top of page
  • Writer's pictureSarah Barbosa

Why Lifters Should Train Their Rotator Cuff: The Key to Shoulder Health

Powerlifting Bench Press

In the pursuit of strength and muscle mass, powerlifters and bodybuilders often focus on major muscle groups like the chest, back, legs, arms and shoulders. However, one critical area that frequently gets overlooked is the rotator cuff. Understanding and training your rotator cuff muscles is essential for maintaining shoulder health, preventing injuries, and optimizing performance.

Understanding the Rotator Cuff

The rotator cuff consists of four muscles that play a crucial roll in shoulder movement and stability:

  • Supraspinatus

  • Infraspinatus

  • Teres Minor

  • Subscapularis

Rotator Cuff Muscles

These muscles each have their own individual function but also work together to keep the "ball" of the shoulder joint centered within the "socket" of the joint. They don't work alone though, they also rely on several other muscles that attach to the shoulder blade. Furthermore, they require enough mobility from the thoracic spine (mid-upper back) and other smaller joints within the shoulder (AC and SC joints).

Importance of Rotator Cuff Stability

A balanced and strong rotator cuff ensures shoulder stability. This term gets thrown around a lot, but what it means is that the shoulder is staying centered within the joint - it isn't traveling too far upward, forward or back, which if that happened, could lead to impingement, dislocations, or damage to other tissues like the labrum.

When powerlifters bench, there is so much force going through the pecs and front delts (and triceps). If that was all that happened in the shoulder, your shoulder joint would likely explode forward through the joint. However, "stability" should take place, meaning the rotator cuff muscles in the back of the shoulder (opposite of the pec/ front delt), kick on to maintain the shoulder joint centered.

Similarly, when you overhead press, the rotator cuff should work together to prevent excessive upward migration of the shoulder joint.

This applies to so many different exercises performed on a daily basis by powerlifters and bodybuilders.

Consequences of Neglecting Rotator Cuff Training

Failing to train the rotator cuff can lead to muscle imbalances and many other issues such as:

  • Rotator Cuff Tears: small tears that result from degeneration overtime or large sudden tears

  • Shoulder Impingement: When the rotator cuff doesn't do its job, the shoulder joint can migrate too much and pinch the tendons that travel near it, such as the rotator cuff or biceps tendon.

  • Labrum Tears: when the rotator cuff fails, the joint has to rely extra hard on the rim of cartilage that provides a suction to the joint, the labrum.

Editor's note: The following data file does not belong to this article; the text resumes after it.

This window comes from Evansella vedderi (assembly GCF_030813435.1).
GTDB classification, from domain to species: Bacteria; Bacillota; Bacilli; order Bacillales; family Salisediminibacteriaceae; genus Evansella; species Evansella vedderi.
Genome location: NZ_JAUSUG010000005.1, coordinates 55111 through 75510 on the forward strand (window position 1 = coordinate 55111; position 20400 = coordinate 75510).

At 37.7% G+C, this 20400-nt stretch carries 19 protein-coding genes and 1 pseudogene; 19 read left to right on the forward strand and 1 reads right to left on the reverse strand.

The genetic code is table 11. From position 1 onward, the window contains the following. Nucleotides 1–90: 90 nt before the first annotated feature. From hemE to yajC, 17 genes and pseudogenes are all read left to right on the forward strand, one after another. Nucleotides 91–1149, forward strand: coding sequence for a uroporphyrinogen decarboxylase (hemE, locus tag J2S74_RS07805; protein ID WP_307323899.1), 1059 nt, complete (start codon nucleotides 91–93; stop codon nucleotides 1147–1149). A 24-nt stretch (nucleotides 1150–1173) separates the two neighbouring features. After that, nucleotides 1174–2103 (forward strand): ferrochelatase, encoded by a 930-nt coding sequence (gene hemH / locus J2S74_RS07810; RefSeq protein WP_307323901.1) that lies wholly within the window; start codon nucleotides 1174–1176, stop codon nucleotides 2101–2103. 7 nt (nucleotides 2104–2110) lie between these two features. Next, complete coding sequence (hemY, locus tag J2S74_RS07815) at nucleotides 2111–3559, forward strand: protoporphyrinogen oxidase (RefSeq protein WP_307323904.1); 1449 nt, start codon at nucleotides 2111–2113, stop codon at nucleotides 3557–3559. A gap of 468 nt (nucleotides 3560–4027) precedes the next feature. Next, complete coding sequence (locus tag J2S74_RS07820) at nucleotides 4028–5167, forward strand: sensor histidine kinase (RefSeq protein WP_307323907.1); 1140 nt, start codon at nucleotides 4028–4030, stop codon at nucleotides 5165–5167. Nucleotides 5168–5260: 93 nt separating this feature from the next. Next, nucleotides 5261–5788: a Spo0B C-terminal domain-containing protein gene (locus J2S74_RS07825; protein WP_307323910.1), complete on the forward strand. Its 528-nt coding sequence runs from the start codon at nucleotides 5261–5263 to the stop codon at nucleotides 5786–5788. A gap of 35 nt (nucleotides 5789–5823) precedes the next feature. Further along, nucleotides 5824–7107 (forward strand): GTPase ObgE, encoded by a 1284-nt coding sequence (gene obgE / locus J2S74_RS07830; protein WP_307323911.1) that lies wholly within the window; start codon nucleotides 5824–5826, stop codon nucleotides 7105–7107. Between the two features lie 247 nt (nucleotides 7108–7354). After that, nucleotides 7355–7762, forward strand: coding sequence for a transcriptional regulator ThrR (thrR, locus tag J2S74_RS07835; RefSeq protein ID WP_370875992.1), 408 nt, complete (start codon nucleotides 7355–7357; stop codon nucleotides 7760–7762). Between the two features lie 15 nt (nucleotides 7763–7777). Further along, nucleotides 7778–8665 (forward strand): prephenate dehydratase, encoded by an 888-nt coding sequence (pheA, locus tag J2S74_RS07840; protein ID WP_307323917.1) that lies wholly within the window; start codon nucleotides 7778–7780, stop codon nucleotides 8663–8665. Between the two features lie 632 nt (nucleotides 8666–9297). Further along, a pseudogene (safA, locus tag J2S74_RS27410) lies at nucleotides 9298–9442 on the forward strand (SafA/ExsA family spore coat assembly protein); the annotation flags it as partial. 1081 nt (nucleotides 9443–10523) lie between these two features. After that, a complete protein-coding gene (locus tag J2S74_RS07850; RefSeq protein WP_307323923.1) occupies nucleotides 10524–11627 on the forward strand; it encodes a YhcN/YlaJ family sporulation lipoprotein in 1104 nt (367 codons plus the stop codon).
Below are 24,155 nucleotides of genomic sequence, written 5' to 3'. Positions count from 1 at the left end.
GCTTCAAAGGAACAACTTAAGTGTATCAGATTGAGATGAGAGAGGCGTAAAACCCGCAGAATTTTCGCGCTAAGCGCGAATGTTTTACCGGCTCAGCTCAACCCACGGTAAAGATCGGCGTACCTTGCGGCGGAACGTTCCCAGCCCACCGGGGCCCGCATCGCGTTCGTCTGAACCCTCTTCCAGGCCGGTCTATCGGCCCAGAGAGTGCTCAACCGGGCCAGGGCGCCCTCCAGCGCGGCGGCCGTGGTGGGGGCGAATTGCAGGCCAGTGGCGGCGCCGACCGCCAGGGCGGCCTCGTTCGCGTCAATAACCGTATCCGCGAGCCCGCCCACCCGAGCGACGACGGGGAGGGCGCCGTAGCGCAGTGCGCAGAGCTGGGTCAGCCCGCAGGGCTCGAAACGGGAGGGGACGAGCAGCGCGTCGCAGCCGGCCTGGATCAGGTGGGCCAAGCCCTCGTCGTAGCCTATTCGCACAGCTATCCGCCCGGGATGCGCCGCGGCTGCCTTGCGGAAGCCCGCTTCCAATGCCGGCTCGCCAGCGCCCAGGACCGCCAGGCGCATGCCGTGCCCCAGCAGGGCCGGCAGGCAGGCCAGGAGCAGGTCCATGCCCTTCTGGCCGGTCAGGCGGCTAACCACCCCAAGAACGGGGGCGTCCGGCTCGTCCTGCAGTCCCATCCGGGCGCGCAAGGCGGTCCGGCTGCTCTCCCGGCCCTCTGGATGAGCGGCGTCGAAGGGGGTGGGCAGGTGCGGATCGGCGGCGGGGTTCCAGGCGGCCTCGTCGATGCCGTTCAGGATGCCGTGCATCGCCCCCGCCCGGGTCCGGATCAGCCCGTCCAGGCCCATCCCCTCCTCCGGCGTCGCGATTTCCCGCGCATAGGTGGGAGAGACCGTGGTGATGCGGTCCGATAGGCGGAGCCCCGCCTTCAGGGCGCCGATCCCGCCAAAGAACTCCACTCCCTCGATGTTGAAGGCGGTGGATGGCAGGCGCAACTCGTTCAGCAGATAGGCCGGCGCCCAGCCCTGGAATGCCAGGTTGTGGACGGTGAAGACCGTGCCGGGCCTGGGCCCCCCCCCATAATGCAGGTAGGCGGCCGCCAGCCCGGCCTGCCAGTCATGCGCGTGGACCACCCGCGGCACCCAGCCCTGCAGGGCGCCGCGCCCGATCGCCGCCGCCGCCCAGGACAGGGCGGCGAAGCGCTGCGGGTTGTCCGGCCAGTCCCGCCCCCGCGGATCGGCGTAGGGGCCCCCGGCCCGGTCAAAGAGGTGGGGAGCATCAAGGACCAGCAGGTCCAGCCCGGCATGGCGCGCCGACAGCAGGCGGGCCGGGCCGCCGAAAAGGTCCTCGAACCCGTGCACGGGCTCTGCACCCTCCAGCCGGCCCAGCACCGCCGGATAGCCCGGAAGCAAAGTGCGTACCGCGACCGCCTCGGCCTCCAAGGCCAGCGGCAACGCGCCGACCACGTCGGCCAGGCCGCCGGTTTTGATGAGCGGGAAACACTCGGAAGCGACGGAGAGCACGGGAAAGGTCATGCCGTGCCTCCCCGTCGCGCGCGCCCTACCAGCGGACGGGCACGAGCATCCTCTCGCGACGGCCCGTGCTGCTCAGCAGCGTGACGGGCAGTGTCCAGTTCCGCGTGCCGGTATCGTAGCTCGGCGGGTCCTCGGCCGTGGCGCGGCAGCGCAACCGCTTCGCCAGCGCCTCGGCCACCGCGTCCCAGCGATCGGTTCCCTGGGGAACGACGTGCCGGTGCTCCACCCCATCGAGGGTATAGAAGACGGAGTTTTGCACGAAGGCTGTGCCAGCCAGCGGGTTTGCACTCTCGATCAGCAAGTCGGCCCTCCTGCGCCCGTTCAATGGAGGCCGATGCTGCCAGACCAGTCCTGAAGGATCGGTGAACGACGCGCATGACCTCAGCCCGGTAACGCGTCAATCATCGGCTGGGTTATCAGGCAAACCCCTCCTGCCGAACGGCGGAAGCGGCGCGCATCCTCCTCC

• Chronic Shoulder Pain: If you lift weights in the gym, it's common, but not normal, to experience shoulder pain! Don't neglect the rotator cuff.

Exercises to Strengthen Your Rotator Cuff

  • External Rotation with Arm by Side

    • See short video below! Perform 2 sets of 12 reps.

  • External Rotation with Arm 90/90

    • Set a resistance band to about waist height. Bend your elbow to 90º and raise up to the level of your shoulder out to your side. Set your shoulder blade down and back and then rotate the arm. Perform 2 sets of 12 reps.

Shoulder External Rotation with Band at 90º

  • Full Can

    • Similar to a lateral raise for your shoulders, but with your arms in a 45º angle in front of you and your thumbs up. Set the shoulder blades down and back, and lift the arms up to shoulder level. Perform 2 sets of 12 reps.

Shoulder Full Can Exercise

  • Internal Rotation with arm 90/90

    • Using the same band and shoulder set-up as the second exercise, kneel down facing away from the band. Setting the shoulder blade back and down into place, slowly rotate the shoulder inward and control it on the way back. Perform 2 sets of 12 reps.

Shoulder Internal Rotation at 90º

Stay tuned for some more gym-based exercises that work your rotator cuff!


For powerlifters and bodybuilders, a strong and stable shoulder joint is crucial for both performance and injury prevention. By incorporating rotator cuff exercises into your training routine, you can enhance shoulder stability, prevent injuries, get more developed looking shoulders, and ensure longevity in your lifting career. Don't neglect these small but powerful muscles - they are part of the key to shoulder health.

Looking for more ways to keep your shoulders healthy? Check out my FREE eBook here!

*DISCLAIMER: This is for informational purposes only. If you currently have a rotator cuff or any shoulder injury, please do not seek advice, diagnosis or treatment from this article or anything else you find online. Stronger Performance Physical Therapy LLC and Dr. Sarah Barbosa, PT, DPT will not be responsible for any result that comes from you following information in this article. Get an assessment from a physical therapist or physician who can evaluate your specific condition and provide treatment just for you. If you're in the NJ area, I'd love to help! Shoot me a message on my contact page and I'll be happy to help.

2 views0 comments


bottom of page